Tel Qashish

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Tell Qashish, from west.

Tel Qashish or Tel Kashish (Hebrew: תל קשיש‎) is an elevated mound located in the northwestern section of the Jezreel Valley. The mound is situated on the right bank of the Kishon River. The ancient settlement at Tel Qashish is considered a daughter of the city of Ancient Yokneam some 2 kilometers south. Yohanan Aharoni Identified the site with "Helkath" from the list of 119 cities conquered by Pharaoh Thutmose III. According to other studies, the site should be identified with "Dabeshet" from the Book of Joshua.[1] Next to the mound is a spring called Ein Qashish, with remains of prehistorian human activity from the Middle Paleolithic period.[2]

Geography[edit]

Tel Qashish from the north. The Beit She'an – Atlit railway line can be seen.

Tel Qashish is situated on the right bank of the Kishon River, where the stream bends and bounds the site from its southern and western sides. This poses an excellent strategic position, next to Tel Yokneam some 2 km away, the major site in the region, on which Tel Qashish was most probably dependent. The mound covers an area of 10.7 acres (or around 43 dunams) and has an elongated shape, 270 meters long, 160 meters wide at its base. Its western half is about 5 meters higher than the eastern half. The mound slopes steeply on all sides, except on the northeast, where the approach road to the site was probably located.[3]

During most of the Jezreel Valley's history, the majority of the sites, including Tel Qashish, were located on the edges of the valley and not in its middle. One reason for this may be drainage problems which cause soil instability. Another reason may be the presence of seasonal swamps and another is the difficulty to defend against a human threat.[4]

Archeology[edit]

Ein Qashish - Mousterian period[edit]

Excavations at Ein Qashish have uncovered multiple campsites of the Mousterian-culture (70,000–60,000 BCE) containing animal bones and flint tools. The site has a number of archeological layers, which implies humans were drawn to this site during the Middle and Upper Paleolithic periods. The Humans who camped there, probably for short periods during summertime, when the Kishon river does not flood, were mostly hunting, based on the remains of animal bones there. Just like other sites of this kind, they left many manmade stone tools. According to a study, the flint was imported to the site from a more western area, next to Mount Carmel. One unique discovery was a cluster of human bones and remains of clay paint indicate some unusual, maybe ritual activity.[5]

Neolithic period[edit]

Flint tools, including microliths and arrow-heads from the Neolithic period (12,000–4,500 BCE) were uncovered sitting on the mound's bedrock.[1]

Early Bronze Age period[edit]

Tel Qashish's earliest unearthed settlement is from the Early Bronze Age I period (3300–3000 BCE). The settlement seems to have been unfortified and seemingly covered the largest area in the sites' history. Not enough remains were unearthed to determine the plan of the settlement, but the randomly placed, one-room houses hint a dense plan, similar to other sites of that period. The ceramics are mostly of domestic Canaanite ware. Due to its location on an international trade route, it is mostly influenced from northern, possibly Lebanese cultures. The settlement was self-sustaining, based on agriculture. Unlike all other sites in the Jezreel Valley, Tel Qashish was not depopulated during the transition between the Early Bronze Age I period to the Early Bronze Age II period (3000–2700 BCE), maybe due to its strategic location. In the transition between the periods, the settlement shrank and no longer covered the mound's surrounding area and only occupied the mound itself. Unlike the Early Bronze Age I settlement, the new settlement was fortified and planned. A difference in the plan of the structures between the lower part and upper part of the mound may indicate a social structure that distinguishes the residents of the upper and lower settlement. This, however, is not seen in the ceramic findings, which include mostly plates, bowls and jars. The settlement had a small pottery industry, probably at the household level. As it seems, the villagers didn't own many luxurious items. Only a carnelian bead and a decorated bone from the entire Early Bronze Age were found. The transition to the Early Bronze Age III (2700 – 2200 BCE) period was peaceful and gradual. The village plan remained pretty much the same. Some extensions of the fortification plan were made, rooms were enlarged and installations were built. The village was probably abandoned sometime before the end of the Early Bronze Age III period as no signs of destruction are seen. It was about this time that the nearby, much more significant settlement at Tel Yokneam began. The villagers may probably choose to move to the nearby settlement, located on a better-defended position. Another reason may be the unstable political status of that time, as cities competed against each other due to the halt in economic ties with Egypt during Early Bronze Age II period.[6]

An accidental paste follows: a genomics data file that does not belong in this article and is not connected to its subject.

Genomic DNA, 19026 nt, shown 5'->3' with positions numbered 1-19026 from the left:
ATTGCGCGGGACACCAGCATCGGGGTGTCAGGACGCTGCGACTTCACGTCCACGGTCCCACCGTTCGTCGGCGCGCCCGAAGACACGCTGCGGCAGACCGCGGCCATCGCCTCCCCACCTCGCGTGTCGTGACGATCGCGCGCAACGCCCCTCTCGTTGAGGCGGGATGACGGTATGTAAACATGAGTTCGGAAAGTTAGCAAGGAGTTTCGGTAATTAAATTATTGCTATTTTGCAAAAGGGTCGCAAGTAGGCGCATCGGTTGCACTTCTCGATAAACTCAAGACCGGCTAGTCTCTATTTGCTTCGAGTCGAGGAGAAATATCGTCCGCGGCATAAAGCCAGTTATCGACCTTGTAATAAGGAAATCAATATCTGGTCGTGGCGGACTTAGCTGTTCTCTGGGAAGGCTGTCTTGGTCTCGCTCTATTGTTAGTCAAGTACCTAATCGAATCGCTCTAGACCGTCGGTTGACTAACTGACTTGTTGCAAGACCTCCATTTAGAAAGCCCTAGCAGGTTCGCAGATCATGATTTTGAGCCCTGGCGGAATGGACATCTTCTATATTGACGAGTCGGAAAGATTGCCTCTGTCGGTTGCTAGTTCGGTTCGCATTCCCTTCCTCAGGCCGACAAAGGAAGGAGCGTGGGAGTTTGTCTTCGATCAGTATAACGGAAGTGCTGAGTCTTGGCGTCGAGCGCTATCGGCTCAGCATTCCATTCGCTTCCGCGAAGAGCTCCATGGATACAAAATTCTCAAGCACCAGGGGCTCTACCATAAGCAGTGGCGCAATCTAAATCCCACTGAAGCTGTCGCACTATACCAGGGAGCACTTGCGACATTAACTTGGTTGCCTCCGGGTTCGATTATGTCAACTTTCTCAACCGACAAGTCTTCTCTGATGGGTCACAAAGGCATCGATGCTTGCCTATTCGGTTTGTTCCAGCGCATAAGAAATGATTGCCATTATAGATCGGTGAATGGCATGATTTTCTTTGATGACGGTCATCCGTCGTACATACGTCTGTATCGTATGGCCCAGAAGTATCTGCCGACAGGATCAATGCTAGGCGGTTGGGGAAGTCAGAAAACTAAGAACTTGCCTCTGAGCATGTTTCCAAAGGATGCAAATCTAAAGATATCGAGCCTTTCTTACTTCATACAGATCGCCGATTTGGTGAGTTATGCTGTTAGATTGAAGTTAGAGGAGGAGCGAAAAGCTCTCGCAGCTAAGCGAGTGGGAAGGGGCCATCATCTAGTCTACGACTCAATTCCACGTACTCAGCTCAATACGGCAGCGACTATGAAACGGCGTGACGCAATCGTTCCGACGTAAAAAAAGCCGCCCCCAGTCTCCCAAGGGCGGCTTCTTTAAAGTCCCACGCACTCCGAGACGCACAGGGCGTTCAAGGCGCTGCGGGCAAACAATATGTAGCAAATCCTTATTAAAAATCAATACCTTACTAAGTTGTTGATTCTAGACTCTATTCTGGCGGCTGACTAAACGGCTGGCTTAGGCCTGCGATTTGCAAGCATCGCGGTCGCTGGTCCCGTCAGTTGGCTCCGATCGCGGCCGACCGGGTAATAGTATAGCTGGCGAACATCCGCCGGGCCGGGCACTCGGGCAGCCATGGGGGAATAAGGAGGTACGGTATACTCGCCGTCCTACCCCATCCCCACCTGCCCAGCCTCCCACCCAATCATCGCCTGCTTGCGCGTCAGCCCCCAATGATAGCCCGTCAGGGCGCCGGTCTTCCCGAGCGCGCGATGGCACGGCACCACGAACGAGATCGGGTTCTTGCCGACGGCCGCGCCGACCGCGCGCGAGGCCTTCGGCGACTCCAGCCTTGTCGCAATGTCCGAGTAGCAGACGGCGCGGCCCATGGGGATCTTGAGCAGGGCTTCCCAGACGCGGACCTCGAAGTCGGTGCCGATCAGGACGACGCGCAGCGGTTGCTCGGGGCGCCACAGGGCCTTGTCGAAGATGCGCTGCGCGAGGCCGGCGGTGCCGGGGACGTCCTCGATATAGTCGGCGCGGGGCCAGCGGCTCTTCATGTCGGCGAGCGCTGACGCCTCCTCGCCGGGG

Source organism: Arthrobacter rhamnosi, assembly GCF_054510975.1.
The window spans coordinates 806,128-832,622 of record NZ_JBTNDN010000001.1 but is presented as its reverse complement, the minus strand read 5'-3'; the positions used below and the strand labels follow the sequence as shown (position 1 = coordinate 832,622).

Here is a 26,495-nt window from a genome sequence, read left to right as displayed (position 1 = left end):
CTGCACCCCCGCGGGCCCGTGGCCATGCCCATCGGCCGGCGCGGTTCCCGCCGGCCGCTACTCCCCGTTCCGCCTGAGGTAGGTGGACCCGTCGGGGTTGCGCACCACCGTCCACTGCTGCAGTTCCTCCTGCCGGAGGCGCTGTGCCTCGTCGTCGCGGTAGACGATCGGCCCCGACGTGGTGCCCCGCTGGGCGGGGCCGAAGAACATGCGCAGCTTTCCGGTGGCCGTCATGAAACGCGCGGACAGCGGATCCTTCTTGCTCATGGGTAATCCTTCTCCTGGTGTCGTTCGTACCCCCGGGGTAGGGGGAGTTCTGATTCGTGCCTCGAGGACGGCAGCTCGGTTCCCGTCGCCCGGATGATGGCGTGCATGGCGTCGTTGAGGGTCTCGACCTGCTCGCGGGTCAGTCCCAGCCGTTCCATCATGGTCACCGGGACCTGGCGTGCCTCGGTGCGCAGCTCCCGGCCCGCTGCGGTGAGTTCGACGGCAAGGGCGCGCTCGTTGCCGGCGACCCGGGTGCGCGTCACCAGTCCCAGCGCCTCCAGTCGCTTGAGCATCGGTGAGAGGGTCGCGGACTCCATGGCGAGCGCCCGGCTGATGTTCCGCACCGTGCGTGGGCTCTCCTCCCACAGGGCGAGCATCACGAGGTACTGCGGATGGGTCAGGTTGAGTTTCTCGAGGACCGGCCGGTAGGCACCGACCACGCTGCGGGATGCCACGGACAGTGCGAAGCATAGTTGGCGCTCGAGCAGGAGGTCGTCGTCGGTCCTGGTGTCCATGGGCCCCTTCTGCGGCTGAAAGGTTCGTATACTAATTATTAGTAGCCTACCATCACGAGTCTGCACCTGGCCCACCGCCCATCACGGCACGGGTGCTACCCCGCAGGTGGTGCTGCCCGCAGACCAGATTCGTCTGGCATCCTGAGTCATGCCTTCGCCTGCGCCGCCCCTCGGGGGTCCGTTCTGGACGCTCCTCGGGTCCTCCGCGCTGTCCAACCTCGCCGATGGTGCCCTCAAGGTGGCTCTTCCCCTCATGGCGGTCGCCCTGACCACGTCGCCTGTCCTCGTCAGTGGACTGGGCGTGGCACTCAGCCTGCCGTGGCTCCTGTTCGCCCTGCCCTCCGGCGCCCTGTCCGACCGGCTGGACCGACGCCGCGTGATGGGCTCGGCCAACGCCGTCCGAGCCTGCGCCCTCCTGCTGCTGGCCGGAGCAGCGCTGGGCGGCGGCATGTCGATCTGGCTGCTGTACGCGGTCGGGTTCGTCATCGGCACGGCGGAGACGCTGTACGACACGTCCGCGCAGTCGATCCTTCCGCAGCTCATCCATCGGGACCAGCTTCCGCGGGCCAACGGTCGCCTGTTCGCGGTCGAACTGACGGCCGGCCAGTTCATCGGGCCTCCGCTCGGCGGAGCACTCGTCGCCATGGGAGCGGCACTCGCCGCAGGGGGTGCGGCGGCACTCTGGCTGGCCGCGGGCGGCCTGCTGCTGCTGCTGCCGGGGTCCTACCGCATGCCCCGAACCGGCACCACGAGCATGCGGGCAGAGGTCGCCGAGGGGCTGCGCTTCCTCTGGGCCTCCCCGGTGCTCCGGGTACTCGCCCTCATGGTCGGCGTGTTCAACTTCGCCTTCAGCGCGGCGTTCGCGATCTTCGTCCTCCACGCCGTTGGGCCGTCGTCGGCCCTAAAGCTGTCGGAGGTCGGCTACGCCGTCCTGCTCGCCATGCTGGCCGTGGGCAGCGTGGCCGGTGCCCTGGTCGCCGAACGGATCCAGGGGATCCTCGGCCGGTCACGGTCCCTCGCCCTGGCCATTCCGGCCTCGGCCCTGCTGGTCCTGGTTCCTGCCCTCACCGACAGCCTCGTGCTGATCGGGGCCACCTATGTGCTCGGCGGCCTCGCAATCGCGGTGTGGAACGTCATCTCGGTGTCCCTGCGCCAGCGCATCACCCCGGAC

Agriculture was important in the Early Bronze Age settlement. This is seen in the stone objects from this period, of which 40% are sickle blades. Intensive sharpening and retouching are signs of their intensive use. The remains of edible plants include olive, barley, wheat and vetch seeds. These were probably grown next to the mound. These crops (excluding vetch) were being grown throughout the entire Early Bronze Age period (3300 – 2200 BCE).[4]

Middle and Late Bronze Age periods[edit]